There is a momentum gaining in promoting local produce. The agriculture and economic affairs ministries, through separate notifications, have asked the people to go local.
Taking the lead, the agriculture ministry decided that it would entertain only locally produced ingredients for official dinners or lunch and other official functions.
It is a good decision.
Notwithstanding the amount it would consume, even if official gatherings are aplenty, it will provide a market for farmers and those considering going back to farming. There is a huge potential if what we produce has a ready market.
The current problem with most farmers, especially in the interiors is not having market. In places like Lhuentse and Mongar, vegetables are fed to animals because there is no market. On the other hand, in places like Thimphu, locally grown fruits and vegetables are beyond the reach of many.
Whether you are health freak, rich or poor, there is some liking for our local produce. And with imported produce associated with contamination, many prefer local produce.
How we substitute menus at dinners, private or official, will also depend on the price too. And local grown fruits and vegetables are expensive. The same bundle of broccoli that vendors sell us at Nu 100 is bought from farmers for Nu 40. If that is too much, two bundles of green vegetables like spring onions, sag become three when it reaches the hands of middlemen.
Farmers have no time and sell in bulk to the middlemen waiting at the gates of the “Centenary Farmer’s Market” who then wait for days to make the most. Like a farmer said, in the vegetable business, it is the vendors who are the winners.
The government could do more. What about tying farmers’ groups with institutions that feed hundreds like dratshangs and schools, hotels, restaurants and eateries? What about a separate seven-day open exclusive farmer’s market where only farmers are allowed to sell? Farmers cannot wait until the weekend. Their trip to the market depends on what is ready in the garden and the next work cycle.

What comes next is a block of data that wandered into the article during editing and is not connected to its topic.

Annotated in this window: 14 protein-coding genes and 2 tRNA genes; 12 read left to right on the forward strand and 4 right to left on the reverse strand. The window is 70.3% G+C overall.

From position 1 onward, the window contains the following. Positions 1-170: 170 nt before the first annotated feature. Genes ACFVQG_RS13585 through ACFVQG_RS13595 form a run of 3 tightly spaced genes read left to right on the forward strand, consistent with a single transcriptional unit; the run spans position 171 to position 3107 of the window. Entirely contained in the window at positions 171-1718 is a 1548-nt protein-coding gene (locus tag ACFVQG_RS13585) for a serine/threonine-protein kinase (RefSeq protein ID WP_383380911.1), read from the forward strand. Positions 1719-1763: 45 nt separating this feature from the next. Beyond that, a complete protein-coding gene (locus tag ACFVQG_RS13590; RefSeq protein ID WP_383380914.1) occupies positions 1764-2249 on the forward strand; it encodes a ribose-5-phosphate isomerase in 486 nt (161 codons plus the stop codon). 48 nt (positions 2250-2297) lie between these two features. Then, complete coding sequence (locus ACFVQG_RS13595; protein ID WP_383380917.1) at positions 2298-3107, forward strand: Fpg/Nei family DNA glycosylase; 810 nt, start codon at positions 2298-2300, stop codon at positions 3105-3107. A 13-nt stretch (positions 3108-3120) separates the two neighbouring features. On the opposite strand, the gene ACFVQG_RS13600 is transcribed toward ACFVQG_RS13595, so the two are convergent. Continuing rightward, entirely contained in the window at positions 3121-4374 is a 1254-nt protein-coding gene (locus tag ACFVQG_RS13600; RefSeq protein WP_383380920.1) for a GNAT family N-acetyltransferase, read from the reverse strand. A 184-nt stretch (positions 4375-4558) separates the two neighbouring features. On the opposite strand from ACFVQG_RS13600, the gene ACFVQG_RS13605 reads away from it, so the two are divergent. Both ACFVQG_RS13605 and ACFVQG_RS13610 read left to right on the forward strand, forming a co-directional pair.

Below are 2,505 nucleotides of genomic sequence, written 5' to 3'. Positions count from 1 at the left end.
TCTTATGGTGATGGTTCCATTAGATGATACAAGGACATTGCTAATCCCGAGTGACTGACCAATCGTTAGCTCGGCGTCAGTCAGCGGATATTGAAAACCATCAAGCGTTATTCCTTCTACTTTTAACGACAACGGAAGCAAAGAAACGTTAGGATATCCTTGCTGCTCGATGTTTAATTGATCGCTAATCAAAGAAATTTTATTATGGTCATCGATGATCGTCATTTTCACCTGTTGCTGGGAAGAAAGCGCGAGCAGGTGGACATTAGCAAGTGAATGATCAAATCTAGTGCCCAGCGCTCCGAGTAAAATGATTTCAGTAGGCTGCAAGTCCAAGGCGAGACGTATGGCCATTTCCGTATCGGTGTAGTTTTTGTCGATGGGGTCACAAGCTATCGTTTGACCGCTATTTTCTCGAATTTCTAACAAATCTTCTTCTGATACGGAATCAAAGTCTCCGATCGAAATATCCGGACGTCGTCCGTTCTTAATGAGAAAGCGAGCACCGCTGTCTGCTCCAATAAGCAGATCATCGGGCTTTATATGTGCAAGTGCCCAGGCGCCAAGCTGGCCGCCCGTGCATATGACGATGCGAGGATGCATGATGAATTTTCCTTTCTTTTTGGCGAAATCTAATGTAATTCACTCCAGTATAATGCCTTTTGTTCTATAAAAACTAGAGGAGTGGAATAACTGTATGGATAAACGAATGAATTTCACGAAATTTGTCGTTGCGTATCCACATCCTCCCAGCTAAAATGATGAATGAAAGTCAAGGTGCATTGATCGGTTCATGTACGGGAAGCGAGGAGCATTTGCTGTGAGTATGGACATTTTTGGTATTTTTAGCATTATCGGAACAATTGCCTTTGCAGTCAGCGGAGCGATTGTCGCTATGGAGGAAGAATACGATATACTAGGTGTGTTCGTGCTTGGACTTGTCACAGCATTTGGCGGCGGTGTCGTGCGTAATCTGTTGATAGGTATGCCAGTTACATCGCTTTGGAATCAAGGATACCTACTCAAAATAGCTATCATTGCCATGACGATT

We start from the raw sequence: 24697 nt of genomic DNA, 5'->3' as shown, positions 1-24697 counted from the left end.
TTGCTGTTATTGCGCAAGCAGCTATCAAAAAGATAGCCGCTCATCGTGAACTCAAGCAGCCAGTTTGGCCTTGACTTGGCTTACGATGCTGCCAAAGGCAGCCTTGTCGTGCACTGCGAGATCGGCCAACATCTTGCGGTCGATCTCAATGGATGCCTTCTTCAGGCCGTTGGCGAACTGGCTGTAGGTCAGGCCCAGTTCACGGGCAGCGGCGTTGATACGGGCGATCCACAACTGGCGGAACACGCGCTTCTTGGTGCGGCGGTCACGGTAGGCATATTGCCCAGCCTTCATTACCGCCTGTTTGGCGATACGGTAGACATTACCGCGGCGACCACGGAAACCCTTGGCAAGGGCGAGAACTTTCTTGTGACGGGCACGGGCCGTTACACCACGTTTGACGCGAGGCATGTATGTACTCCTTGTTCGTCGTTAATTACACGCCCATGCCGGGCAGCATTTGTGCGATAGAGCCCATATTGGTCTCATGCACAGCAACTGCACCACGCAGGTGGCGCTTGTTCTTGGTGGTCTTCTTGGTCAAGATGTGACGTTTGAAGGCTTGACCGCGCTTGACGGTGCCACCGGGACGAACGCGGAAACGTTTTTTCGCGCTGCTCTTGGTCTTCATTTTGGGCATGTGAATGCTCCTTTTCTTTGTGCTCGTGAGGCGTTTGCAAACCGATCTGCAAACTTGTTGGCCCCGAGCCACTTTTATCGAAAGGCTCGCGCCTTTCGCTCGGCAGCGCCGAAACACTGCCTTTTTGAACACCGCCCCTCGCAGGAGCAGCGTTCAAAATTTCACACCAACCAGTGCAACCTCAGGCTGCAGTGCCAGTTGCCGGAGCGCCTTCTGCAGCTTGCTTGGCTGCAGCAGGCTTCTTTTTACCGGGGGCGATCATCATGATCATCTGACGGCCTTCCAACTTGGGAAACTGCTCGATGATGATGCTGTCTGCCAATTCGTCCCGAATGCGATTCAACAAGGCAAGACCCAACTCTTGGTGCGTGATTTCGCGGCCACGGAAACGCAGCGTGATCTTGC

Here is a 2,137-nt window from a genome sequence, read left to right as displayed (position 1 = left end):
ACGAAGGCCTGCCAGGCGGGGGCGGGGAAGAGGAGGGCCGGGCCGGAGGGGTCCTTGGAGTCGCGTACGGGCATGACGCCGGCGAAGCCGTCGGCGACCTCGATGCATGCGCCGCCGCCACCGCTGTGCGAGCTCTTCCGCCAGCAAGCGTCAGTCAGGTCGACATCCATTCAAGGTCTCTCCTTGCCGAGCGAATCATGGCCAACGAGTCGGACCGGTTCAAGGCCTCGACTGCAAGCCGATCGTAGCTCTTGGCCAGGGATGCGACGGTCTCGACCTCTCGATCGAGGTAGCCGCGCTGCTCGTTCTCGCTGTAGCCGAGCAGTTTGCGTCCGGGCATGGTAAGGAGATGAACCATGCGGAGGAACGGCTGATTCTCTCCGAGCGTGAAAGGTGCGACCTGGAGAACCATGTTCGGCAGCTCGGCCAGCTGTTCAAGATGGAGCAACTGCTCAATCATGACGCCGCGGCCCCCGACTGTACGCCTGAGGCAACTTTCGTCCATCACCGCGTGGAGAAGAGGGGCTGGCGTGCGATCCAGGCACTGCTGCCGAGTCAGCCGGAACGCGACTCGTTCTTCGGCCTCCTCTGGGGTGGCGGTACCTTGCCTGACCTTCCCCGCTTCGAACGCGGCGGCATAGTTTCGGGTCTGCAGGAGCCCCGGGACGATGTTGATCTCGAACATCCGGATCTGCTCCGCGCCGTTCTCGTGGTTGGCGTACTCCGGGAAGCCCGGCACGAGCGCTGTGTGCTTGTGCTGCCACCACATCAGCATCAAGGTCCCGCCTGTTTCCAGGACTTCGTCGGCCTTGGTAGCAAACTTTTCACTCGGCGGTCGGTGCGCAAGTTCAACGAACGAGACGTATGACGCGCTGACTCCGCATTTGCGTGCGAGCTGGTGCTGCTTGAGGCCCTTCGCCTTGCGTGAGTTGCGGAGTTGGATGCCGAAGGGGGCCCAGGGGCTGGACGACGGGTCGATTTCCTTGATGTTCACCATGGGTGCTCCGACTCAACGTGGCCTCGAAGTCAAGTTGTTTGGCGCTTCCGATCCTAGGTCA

The ministry’s asking the Food Corporation of Bhutan outlets to target on procuring local produce is a good initiative. The SOE’s performance could be evaluated on how much they cater to the farmers and not how much profit they make from selling, for instance imported rice.
The irony of our food self-sufficiency dream is evident in the fields. More and more are left to fallow even as import bill increase every year.
There is a huge focus on cottage and small-scale industries. The products should replace imported goods on the shelves. How it can compete will need more than government directives.
With exposure and experience, locally grown fruits and vegetables are becoming competitive. Yet there is room for improvement starting from processing to packaging to marketing. Local produce should be a good choice, not bought out of sympathy.
From diary products to handcrafts and textiles, price is not competitive too. This is one area where those in the business needs intervention.
And then a little bit of integrity could also help develop the industry. When scarves imported from Nepal are sold as “Made in Bhutan” and made “from pure baby yak hair,” the business is not going to last.